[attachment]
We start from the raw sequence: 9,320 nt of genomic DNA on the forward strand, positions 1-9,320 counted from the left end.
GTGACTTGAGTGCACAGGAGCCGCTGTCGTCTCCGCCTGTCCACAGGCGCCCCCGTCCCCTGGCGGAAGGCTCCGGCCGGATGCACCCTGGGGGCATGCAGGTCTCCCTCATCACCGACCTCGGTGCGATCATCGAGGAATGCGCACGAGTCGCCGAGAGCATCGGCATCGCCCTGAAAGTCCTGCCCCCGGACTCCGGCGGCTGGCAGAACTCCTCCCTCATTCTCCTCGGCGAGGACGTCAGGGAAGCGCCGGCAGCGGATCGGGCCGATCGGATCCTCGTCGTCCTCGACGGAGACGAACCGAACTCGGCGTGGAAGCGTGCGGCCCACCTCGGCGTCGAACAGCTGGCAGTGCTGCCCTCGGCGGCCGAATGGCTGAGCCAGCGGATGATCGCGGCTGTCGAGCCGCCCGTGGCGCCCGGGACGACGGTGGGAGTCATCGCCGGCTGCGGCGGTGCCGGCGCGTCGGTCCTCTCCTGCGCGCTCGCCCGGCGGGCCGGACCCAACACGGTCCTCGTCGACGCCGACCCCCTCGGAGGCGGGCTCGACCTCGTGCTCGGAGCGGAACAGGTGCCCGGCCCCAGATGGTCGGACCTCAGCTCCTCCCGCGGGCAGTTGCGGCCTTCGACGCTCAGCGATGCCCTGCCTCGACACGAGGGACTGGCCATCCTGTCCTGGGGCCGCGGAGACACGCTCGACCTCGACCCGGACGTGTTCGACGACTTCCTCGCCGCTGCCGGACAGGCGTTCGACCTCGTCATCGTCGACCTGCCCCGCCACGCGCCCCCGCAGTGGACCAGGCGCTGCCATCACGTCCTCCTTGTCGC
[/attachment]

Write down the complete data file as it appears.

We start from the raw sequence: 9,320 nt of genomic DNA on the forward strand, positions 1-9,320 counted from the left end.
GTGACTTGAGTGCACAGGAGCCGCTGTCGTCTCCGCCTGTCCACAGGCGCCCCCGTCCCCTGGCGGAAGGCTCCGGCCGGATGCACCCTGGGGGCATGCAGGTCTCCCTCATCACCGACCTCGGTGCGATCATCGAGGAATGCGCACGAGTCGCCGAGAGCATCGGCATCGCCCTGAAAGTCCTGCCCCCGGACTCCGGCGGCTGGCAGAACTCCTCCCTCATTCTCCTCGGCGAGGACGTCAGGGAAGCGCCGGCAGCGGATCGGGCCGATCGGATCCTCGTCGTCCTCGACGGAGACGAACCGAACTCGGCGTGGAAGCGTGCGGCCCACCTCGGCGTCGAACAGCTGGCAGTGCTGCCCTCGGCGGCCGAATGGCTGAGCCAGCGGATGATCGCGGCTGTCGAGCCGCCCGTGGCGCCCGGGACGACGGTGGGAGTCATCGCCGGCTGCGGCGGTGCCGGCGCGTCGGTCCTCTCCTGCGCGCTCGCCCGGCGGGCCGGACCCAACACGGTCCTCGTCGACGCCGACCCCCTCGGAGGCGGGCTCGACCTCGTGCTCGGAGCGGAACAGGTGCCCGGCCCCAGATGGTCGGACCTCAGCTCCTCCCGCGGGCAGTTGCGGCCTTCGACGCTCAGCGATGCCCTGCCTCGACACGAGGGACTGGCCATCCTGTCCTGGGGCCGCGGAGACACGCTCGACCTCGACCCGGACGTGTTCGACGACTTCCTCGCCGCTGCCGGACAGGCGTTCGACCTCGTCATCGTCGACCTGCCCCGCCACGCGCCCCCGCAGTGGACCAGGCGCTGCCATCACGTCCTCCTTGTCGC